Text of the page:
January 28

"Bring ye all the tithes into the storehouse, that there may be meat in mine house, and prove me now, saith the Lord of hosts, if I will not open you the windows of heaven, and pour you out a blessing, that there shall not be room enough to receive it." (Malachi 3:10)

I can never forget my mother's very brief paraphrase of Malachi 3:10.

The verse begins, "Bring ye the whole tithe in," and it ends up with "I will pour" the blessing out till you'll be embarrassed for space.

Her paraphrase was this:  Give all He asks; take all He promises.

(S.D. Gordon - Streams in the Desert)

N.J. Hiebert - 5053

January 29

"I... cease not to give thanks for you, making mention of you in my prayers; that the God of our Lord Jesus Christ, the Father of glory, may give unto you the spirit of wisdom and revelation in the knowledge of Him: the eyes of your understanding being enlightened; that ye may know what is the hope of His calling, and what the riches of the glory of His inheritance in the saints."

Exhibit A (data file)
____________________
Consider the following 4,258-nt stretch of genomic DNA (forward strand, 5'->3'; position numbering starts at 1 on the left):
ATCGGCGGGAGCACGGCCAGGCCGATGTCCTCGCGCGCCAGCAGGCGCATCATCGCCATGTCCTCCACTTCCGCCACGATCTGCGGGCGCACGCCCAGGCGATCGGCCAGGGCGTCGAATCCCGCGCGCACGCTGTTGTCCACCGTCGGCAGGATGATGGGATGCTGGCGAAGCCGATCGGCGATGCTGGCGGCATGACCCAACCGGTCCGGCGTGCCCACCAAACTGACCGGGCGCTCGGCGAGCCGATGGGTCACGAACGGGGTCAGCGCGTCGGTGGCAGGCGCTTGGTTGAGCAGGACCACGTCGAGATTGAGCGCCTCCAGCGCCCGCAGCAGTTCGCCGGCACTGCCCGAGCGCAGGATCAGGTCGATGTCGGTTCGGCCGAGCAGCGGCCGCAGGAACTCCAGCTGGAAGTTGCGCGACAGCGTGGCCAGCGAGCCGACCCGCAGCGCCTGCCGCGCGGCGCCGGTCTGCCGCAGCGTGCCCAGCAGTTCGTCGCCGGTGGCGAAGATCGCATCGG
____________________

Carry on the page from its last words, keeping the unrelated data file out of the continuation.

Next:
(Ephesians 1:16)     

The ability of God is beyond our prayers, beyond our largest prayers!
I have been thinking of some of the petitions that have entered into my 
supplication innumerable times.
What have I asked for?
I have asked for a cupful, and the ocean remains!
I have asked for a sunbeam, and the sun abides!
My best asking falls immeasurably short of my Father's giving:
it is beyond that we can ask
(J.H. Jowett)

"All the rivers of Thy grace I claim,
Over every promise write my name."  

N.J. Hiebert - 5054

January 30

"What man of you, having an hundred sheep, if he lose one of them doth not leave the ninety and nine in the wilderness, and go after that which is lost, until he find it?